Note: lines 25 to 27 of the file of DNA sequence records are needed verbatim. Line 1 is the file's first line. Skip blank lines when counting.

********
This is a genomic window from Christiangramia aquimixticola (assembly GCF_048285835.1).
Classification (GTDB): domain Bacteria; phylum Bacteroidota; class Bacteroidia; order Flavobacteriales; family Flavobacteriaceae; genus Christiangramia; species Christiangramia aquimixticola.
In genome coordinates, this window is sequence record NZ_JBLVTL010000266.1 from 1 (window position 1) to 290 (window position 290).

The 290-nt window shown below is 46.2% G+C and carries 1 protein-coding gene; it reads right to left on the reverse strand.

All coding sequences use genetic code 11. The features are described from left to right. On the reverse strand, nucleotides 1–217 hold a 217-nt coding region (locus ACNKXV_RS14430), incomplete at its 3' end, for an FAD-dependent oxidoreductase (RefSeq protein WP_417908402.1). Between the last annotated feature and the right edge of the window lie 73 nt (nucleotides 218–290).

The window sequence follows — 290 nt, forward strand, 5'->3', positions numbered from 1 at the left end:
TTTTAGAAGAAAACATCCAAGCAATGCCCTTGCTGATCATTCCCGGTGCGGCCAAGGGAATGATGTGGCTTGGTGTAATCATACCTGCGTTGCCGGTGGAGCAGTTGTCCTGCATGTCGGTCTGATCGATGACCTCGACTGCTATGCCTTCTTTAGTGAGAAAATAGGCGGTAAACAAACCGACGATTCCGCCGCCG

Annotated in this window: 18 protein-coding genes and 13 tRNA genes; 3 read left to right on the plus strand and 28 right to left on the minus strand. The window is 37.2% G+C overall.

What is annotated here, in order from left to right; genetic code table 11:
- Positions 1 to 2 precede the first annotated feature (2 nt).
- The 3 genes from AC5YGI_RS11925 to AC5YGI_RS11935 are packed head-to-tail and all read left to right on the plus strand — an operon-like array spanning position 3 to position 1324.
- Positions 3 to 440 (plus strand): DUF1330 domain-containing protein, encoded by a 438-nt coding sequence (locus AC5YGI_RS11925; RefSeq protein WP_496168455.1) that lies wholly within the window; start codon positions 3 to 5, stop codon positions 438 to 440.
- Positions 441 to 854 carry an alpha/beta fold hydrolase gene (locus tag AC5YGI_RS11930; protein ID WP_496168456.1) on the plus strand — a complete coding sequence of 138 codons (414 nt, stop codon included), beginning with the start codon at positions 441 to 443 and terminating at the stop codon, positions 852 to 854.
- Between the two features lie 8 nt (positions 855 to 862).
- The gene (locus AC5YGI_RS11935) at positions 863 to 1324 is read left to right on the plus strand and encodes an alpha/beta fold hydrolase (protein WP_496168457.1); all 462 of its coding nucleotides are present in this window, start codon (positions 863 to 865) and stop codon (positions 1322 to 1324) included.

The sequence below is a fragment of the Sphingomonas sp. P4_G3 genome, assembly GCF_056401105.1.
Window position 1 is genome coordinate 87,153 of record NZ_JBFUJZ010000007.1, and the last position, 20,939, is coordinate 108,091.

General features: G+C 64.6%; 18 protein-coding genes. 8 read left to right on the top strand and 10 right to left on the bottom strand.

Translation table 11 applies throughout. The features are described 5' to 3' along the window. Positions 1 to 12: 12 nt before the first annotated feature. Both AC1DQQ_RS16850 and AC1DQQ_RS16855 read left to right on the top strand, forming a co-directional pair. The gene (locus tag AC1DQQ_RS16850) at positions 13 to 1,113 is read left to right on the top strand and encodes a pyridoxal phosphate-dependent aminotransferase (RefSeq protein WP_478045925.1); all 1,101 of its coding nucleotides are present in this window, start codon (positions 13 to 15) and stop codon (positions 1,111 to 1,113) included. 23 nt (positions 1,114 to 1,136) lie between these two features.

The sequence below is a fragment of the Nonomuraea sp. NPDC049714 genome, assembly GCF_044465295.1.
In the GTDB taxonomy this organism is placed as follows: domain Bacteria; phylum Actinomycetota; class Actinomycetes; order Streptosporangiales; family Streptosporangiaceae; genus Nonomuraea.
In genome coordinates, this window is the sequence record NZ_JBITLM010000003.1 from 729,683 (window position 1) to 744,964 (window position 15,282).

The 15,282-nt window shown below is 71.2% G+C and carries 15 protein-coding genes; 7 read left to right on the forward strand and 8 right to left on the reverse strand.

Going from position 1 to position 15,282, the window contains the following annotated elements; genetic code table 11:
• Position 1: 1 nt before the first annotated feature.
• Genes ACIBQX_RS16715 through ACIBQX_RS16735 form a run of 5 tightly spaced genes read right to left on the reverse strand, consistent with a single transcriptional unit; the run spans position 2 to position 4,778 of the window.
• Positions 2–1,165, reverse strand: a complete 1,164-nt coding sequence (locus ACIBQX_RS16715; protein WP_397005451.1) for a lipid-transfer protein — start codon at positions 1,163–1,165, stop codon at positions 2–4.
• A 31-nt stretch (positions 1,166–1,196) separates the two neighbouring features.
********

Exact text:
• Position 1: 1 nt before the first annotated feature.
• Genes ACIBQX_RS16715 through ACIBQX_RS16735 form a run of 5 tightly spaced genes read right to left on the reverse strand, consistent with a single transcriptional unit; the run spans position 2 to position 4,778 of the window.
• Positions 2–1,165, reverse strand: a complete 1,164-nt coding sequence (locus ACIBQX_RS16715; protein WP_397005451.1) for a lipid-transfer protein — start codon at positions 1,163–1,165, stop codon at positions 2–4.